The evaluation of disease activity prior to initiating therapy can be challenging in patients with SLE who have started hemodialysis.  In our previous report, the most frequent symptoms reported by these patients after initiation of hemodialysis were arthritis, fever, pericarditis, and pleuritis.  Regarding serological evaluation, hematological BILAG activity can be evaluated even after starting hemodialysis. A previous retrospective, case-controlled study showed that hematologic activity, complement 4, anti-cardiolipin IgM, and age at initiation of renal replacement therapy were independent risk factors for extrarenal SLE flares.  In our case, although low-grade fever and general fatigue was often the only clinical symptom, the patient was in a prolonged serologically active state as shown by persistent neutropenia, lymphocytopenia, anemia, hypocomplementemia, and high anti-dsDNA antibody titer, with a very high possibility of major flare up.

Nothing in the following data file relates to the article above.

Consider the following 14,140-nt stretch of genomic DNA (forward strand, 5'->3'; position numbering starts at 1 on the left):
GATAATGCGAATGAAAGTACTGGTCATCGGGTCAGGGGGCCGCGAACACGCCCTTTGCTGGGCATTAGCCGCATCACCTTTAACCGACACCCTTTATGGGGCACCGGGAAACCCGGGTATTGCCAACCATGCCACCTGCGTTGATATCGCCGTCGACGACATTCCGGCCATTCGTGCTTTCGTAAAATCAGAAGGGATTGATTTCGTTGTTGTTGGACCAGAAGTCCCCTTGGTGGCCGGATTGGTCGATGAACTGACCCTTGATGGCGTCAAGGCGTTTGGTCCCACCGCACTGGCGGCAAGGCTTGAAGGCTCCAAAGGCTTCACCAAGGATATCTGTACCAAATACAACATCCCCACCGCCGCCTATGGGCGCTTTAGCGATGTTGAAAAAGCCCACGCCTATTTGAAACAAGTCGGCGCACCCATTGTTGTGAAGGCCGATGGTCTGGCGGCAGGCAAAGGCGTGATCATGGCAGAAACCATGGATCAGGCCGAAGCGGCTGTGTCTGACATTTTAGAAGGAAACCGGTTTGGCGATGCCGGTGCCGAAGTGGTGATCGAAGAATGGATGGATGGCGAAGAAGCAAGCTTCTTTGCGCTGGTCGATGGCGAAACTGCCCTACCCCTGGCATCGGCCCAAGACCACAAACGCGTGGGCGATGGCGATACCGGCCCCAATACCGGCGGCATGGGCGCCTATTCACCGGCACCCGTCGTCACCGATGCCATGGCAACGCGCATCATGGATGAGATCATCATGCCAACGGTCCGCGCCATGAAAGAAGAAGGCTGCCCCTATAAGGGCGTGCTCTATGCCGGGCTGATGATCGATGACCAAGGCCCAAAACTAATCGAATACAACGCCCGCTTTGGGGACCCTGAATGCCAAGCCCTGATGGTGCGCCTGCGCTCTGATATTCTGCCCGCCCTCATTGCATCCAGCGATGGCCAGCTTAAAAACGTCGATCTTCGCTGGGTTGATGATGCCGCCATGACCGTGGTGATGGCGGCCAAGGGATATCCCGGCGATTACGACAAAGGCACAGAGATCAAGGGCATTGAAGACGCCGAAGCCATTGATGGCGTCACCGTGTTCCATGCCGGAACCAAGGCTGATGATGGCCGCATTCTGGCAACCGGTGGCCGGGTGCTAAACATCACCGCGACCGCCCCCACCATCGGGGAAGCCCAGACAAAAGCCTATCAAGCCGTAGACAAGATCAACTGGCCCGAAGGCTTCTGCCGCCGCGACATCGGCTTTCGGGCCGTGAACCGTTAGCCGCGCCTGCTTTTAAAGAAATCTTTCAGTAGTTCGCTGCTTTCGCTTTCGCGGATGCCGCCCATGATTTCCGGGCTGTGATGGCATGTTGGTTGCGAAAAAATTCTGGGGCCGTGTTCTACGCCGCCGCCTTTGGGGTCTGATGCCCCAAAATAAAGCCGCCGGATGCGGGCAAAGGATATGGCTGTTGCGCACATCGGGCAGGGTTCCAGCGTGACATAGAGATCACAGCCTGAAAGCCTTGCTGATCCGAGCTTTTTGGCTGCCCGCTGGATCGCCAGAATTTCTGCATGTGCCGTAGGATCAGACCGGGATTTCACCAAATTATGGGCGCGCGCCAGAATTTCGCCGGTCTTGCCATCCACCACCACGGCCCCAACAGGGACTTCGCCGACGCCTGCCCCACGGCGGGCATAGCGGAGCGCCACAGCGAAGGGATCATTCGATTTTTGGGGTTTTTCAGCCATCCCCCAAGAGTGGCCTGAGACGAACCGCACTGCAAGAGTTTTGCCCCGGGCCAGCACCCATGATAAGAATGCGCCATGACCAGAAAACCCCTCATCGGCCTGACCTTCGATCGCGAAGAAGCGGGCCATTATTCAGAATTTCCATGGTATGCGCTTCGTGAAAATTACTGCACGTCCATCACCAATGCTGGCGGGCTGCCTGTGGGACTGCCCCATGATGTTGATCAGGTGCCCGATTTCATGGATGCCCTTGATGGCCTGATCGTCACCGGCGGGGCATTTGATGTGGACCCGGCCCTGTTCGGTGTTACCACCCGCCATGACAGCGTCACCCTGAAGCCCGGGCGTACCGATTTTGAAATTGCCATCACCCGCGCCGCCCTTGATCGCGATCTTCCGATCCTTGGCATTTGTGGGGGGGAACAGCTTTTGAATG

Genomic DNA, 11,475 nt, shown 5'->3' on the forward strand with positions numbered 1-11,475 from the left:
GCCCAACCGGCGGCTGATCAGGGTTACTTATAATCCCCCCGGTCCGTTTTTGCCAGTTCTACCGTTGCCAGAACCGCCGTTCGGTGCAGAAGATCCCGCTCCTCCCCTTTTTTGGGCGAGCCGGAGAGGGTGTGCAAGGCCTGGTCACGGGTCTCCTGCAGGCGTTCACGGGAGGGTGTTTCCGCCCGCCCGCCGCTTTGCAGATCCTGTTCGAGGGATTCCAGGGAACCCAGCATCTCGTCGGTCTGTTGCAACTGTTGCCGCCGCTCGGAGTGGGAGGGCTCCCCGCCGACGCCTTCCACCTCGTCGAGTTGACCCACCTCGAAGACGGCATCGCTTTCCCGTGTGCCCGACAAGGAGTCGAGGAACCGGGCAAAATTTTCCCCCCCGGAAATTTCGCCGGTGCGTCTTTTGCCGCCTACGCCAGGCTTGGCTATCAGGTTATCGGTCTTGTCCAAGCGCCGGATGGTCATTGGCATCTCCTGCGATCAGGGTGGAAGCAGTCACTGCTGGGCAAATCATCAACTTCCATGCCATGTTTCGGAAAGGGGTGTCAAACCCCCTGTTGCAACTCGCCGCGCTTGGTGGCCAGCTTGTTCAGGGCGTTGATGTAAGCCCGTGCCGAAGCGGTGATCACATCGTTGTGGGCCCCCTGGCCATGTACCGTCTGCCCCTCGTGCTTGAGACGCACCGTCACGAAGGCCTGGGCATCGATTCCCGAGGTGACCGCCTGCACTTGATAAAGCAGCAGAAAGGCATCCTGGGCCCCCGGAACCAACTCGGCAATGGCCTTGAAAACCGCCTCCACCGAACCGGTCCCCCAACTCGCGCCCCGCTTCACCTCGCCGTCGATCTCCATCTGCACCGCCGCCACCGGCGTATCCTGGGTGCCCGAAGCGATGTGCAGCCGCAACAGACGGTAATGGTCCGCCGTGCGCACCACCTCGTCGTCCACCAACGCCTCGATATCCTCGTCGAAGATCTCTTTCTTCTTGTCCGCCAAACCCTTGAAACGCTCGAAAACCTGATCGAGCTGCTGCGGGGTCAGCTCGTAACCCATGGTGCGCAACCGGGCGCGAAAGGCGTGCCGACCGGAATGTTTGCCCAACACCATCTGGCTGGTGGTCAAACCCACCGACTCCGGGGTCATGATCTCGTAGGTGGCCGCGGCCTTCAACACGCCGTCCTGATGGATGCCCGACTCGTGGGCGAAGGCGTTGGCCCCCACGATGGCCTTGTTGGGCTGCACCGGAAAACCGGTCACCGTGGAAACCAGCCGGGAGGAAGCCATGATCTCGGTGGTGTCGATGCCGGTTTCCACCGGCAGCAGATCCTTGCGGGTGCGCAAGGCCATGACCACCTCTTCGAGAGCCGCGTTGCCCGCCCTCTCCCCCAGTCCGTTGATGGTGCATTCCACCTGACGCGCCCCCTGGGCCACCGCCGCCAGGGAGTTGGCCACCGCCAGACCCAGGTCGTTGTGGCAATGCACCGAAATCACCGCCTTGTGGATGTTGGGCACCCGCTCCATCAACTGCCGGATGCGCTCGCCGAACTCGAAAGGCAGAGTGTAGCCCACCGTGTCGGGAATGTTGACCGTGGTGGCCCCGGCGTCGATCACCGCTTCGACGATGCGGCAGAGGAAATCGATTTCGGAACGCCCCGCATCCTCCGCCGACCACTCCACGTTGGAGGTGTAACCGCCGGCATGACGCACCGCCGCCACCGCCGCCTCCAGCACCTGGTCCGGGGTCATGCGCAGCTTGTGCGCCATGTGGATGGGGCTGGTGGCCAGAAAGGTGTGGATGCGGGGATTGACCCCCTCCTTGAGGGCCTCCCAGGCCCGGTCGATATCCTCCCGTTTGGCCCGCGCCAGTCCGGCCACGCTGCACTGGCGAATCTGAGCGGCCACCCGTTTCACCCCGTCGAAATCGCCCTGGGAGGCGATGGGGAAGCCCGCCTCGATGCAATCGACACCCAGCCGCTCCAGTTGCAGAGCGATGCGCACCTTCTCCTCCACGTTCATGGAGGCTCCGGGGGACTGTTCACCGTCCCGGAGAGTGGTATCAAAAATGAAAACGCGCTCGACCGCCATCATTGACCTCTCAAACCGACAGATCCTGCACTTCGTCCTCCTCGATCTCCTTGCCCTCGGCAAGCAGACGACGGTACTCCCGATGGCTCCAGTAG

There are few reports on the treatment of patients with SLE who show activity even after initiation of dialysis. [8, 12] Prednisolone represents the mainstay of treatment of SLE, regardless of whether the patient is on dialysis. Side effects such as infections, osteoporosis, and cardiovascular events are managed by immediate tapering of prednisolone tapering to approximately 5 mg/day.  Given that patients on hemodialysis are susceptible to infection, osteoporosis, and cardiovascular events even without prednisolone therapy, we kept the prednisolone dose to a minimum in our case. [14 15] Furthermore, the survival rate in patients with ESRD treated with prednisolone alone is surprisingly similar to that in patients who receive no medication, suggesting that low-dose prednisolone treatment may be inadequate for this patient population, and combined use with an immunosuppressant is recommended.  However, no intradialytic clearance with hemodialysis is observed with the use of immunosuppressive agents, other than azathioprine and cyclophosphamide. [16 17] Given that improvements in non-renal disease were observed in the aspreva lupus management study (ALMS), we used cyclophosphamide and MMF as induction and maintenance therapy combined with immunoadsorption therapy in the present case. [18 19] However, leukopenia and frequent diarrhea are associated with cyclophosphamide and MMF, respectively, despite the use of a dialysis dose, so we decided to administer a biological agent that could be used independently of renal function.